Graphic design and typography have gone through a tremendous journey since Guttenberg. Movement after artistic movement have come and gone, some reacting against and others attempting to improve on previous ones. Top among design movements that bear revisiting is New Typography, not only because of the professional manner in which its designers went about business, but for its influence on modern day print industry. One name to which much credit goes in this regard is Jan Tschichold.
With the onset of WWI, typography took a new turn. Focus was riveted on war propaganda and it’s easy to see how and why professional conventions of graphic design often took a backseat. Artists didn’t always adhere to professional code, but employed sensational imagery to sway masses for political expediency. Nowhere was that more apparent than in Germany where blackletter type had for so long been a national political instrument. It’s thus paradoxical that Jan Tschichod, a German emigrant calligrapher, would play a significant role in typography. What’s more, his views on type became the basis of his personal safety forcing this arts educator to flee to Switzerland. This serves to demonstrate how typography, as a melting pot for divergent ideas, has evolved over time.
Tschichold is important because, like his changing views, the evolution of typography reflects a wavering aesthetic value of letterforms. Tschichold’s about-turn on New Typography later in life speaks to the instability of ideas in the face of political threat. Unlike some of his compatriots at Bauhaus, Tschichold had sense enough to discern the inevitability of change. But change is a shift from an established position, and Tschichold is the man credited with codifying of modernist rules of design. He instituted non-centered, flash left designs; he taught effective use of different sizes and weights of type for easy conveyance of information, and his influence led to standardization of paper sizes for all printed materials.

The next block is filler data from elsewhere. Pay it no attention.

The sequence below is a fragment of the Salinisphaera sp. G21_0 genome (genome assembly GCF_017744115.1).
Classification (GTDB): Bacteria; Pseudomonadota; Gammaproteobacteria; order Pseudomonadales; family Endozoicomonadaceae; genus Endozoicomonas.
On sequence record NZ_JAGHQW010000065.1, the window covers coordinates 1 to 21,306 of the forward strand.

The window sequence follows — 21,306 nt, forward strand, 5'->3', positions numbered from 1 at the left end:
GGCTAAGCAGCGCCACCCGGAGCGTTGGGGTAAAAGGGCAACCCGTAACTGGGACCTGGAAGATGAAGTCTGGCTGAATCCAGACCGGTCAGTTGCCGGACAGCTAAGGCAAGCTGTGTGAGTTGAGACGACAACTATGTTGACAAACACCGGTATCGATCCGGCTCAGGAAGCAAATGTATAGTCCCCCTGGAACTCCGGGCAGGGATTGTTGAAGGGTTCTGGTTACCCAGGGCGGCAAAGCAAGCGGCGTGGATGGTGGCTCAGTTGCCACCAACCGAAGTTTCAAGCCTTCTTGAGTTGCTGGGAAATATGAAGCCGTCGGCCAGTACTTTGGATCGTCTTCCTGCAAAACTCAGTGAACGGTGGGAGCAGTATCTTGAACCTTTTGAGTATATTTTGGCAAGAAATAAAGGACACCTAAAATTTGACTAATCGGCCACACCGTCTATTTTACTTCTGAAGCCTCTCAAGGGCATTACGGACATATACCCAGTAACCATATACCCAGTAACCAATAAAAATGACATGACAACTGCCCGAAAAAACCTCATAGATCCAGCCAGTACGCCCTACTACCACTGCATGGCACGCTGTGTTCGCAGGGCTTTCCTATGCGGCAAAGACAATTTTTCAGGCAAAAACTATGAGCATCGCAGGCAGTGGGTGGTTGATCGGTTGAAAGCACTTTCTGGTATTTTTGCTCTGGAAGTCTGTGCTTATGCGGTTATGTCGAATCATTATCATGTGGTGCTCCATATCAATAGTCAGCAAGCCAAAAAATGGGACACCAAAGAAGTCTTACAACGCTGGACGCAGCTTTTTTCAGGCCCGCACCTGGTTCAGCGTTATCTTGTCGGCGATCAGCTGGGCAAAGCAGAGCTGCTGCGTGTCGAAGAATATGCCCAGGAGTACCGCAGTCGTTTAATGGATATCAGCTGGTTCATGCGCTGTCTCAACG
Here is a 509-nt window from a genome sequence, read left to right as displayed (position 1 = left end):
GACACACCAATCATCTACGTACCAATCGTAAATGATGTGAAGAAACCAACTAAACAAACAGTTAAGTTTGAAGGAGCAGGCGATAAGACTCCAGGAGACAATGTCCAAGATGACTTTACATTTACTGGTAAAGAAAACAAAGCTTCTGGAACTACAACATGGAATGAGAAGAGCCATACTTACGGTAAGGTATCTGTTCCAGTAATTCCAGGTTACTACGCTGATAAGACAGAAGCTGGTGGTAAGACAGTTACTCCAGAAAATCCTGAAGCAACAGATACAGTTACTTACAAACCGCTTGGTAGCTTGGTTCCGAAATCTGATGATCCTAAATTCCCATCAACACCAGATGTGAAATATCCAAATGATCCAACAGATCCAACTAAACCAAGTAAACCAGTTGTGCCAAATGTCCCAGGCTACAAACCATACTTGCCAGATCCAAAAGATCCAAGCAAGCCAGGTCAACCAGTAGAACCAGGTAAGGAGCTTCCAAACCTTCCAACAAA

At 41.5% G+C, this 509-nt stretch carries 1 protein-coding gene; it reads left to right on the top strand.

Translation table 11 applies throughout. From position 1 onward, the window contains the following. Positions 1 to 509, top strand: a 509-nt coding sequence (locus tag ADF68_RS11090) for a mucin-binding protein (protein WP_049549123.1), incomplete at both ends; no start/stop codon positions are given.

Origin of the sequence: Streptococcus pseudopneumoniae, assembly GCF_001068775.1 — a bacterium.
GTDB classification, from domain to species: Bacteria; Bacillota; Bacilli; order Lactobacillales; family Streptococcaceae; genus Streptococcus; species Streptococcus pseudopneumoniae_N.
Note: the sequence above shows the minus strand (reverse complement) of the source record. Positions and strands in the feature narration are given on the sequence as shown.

In a 1924 advertisement, Tschichold listed principles of New Typography in a how-to instruction manual approach. He wanted designers to use vertical and horizontal grid, rule bars and boxes, white spaces as elements of design, etc. all of which constituted what he termed ‘dynamic force of designs’. To achieve such required contrasting design elements and specific placements of text and images on a page. Beside these rules, Tschichold rejected the use of embellishments and decoration of type, insisting on san serif. He also rejected symmetry, and had asymmetry in its place. Ironically, while insisting on san serif, Tschichold was opposed to the geometric Architype Bayer which was a favorite of many Bauhaus designers. Thus, in creating rules for typography, rather than suggestions, Tschichold reenacted the unyielding intolerance of most artistic movements.
New Typography was an outgrowth of the Bauhaus, a school designed to marge fine and applied arts to achieve architectural prowess. A conglomeration of ideas, including Russian constructivism, dada, expressionism, De Stijl and other movements informed the Bauhaus. Tschichold, a constant guest at the school, and, himself a significant influence in Bauhaus ideals, was acquainted with the progressive nature of art, but he still created stringent rules for New Typography, which designers were not free to break. Before long, a new movement, the International Style arose and begun to dismantle the rules of New Typography as every movement had done to the one before it.
Standards are great, they provide starting points. Standardized paper sizes and typographic hierarchy help maintain consistency. But rules that cannot be broken are the surest way to kill creativity and prevent advancement, and Tschichold gave us both.